A work by Peter-Paul Rubens and his studio does not come up on the market every day... So this Holy Family with St Francis and St Anne was eagerly awaited, despite a few drawbacks.
Finally, it lived up to expectations, achieving its estimate with €1,146,600. But though sporting impeccable traceability since the 18th century through several outstanding collections, the picture was only partly by the hand of the Antwerp master, according to several experts. Meanwhile, a painting from ca. 1620 by an Antwerp school, again in Rubens' entourage, found a taker at €120,960. Admittedly, its subject was typically Baroque – Magdalene at the feet of Christ – and its pedigree equally impressive, as it had belonged to several English collections in turn since 1772.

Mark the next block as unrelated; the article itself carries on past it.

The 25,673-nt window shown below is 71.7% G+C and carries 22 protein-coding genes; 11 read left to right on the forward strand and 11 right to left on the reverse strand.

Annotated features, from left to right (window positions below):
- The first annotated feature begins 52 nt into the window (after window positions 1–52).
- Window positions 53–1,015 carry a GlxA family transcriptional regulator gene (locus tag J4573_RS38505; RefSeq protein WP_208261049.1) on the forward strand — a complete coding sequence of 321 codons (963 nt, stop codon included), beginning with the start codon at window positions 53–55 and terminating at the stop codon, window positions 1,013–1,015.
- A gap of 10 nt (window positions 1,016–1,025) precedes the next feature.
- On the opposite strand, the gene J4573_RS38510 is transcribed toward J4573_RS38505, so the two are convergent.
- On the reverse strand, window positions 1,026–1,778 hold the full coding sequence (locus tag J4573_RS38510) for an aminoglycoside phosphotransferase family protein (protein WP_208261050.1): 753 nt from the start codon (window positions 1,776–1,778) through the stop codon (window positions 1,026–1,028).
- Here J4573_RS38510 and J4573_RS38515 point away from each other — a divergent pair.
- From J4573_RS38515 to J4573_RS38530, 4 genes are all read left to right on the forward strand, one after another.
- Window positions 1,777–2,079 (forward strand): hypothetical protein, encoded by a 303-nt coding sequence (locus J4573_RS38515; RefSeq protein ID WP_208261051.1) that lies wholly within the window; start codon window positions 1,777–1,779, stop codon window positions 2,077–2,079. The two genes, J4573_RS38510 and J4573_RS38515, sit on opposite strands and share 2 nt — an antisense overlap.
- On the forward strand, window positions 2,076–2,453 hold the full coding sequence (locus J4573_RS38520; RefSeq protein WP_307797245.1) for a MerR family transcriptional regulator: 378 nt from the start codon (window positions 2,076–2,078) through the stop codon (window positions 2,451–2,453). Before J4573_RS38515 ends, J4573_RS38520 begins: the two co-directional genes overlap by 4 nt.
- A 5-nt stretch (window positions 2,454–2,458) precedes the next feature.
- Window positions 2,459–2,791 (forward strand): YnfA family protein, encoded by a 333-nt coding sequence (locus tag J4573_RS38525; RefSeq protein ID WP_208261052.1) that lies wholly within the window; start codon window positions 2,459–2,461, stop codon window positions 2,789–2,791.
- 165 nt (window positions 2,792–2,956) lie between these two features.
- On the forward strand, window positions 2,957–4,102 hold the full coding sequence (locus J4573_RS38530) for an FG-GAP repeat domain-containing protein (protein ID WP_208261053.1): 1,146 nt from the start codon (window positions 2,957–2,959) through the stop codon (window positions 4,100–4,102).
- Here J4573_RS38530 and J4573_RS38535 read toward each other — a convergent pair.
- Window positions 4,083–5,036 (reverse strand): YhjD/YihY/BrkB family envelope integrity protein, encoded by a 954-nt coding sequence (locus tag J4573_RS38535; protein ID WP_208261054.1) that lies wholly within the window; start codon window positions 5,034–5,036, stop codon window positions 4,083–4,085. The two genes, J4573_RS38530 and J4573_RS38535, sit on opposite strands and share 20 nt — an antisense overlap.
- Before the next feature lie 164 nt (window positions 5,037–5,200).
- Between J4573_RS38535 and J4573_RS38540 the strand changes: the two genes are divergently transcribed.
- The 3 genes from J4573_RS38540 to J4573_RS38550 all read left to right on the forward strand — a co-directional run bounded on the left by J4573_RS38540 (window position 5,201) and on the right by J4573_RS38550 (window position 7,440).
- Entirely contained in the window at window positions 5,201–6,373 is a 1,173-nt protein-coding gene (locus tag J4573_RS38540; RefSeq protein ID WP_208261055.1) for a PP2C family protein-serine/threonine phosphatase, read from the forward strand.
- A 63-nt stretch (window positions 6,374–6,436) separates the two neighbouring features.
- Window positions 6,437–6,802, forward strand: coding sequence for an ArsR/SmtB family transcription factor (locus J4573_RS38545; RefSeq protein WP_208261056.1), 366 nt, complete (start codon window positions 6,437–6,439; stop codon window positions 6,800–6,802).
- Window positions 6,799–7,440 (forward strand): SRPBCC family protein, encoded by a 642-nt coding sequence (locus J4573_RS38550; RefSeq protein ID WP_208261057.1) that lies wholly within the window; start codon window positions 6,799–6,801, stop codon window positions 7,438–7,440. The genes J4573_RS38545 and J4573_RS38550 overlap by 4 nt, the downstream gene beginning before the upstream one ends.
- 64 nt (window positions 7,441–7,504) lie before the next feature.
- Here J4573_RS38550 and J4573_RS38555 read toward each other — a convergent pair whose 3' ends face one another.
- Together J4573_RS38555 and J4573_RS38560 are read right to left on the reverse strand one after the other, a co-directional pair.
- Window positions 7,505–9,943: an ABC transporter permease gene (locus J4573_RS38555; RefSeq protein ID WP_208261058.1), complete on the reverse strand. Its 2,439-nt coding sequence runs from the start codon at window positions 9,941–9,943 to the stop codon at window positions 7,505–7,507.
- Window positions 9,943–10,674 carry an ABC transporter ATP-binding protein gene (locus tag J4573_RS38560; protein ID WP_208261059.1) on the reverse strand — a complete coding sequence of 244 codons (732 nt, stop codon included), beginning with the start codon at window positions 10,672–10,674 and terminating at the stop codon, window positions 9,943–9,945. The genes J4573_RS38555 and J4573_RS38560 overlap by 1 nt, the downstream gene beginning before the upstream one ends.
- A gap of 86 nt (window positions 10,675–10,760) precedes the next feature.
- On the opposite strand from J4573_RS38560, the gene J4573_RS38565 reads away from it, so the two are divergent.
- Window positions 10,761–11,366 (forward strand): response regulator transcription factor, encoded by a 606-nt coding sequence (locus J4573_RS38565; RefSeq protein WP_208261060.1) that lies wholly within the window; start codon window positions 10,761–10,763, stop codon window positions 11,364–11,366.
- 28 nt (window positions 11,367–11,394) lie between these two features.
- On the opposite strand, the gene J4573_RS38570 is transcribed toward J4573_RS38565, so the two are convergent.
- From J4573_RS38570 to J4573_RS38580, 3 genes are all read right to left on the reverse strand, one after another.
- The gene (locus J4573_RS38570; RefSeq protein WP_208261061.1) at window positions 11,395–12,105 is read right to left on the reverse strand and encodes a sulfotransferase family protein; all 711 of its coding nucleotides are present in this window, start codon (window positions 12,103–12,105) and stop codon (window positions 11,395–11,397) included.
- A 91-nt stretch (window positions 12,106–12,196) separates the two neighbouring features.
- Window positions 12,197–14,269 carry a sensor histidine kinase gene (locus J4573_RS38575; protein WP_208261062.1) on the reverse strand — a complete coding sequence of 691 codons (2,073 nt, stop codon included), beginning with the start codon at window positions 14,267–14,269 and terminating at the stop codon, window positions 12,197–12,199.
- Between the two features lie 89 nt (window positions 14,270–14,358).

The next lot, imbued with a meditative spirit, was a bronze Buddha characteristic of Sino-Indian art of north-west India (the Kashmir region), executed between the 9th and 14th centuries. Seated on a lotus base, right hand lowered in varada mudra ("the gesture of giving") and holding the hem of his evenly pleated mantle, he inspired a bid of €158,760. Even older, dating from the early Roman Empire, a finely executed headless female marble torso in the pose of Venus Anadyomede (Venus rising from the sea) found an admirer at €56,700. Another sculpture, contemporary this time, was Wifredo Lam's Grand Yamaya, a 1977 bronze with green patina. One of an Artcurial edition of eight, this garnered €57,960. Meanwhile, a large 2.40-metre-high bronze by Jacques Le Bescond, from a numbered edition of eight, intrigued viewers with its title, A contrario, before joining a new home in exchange for €40,320.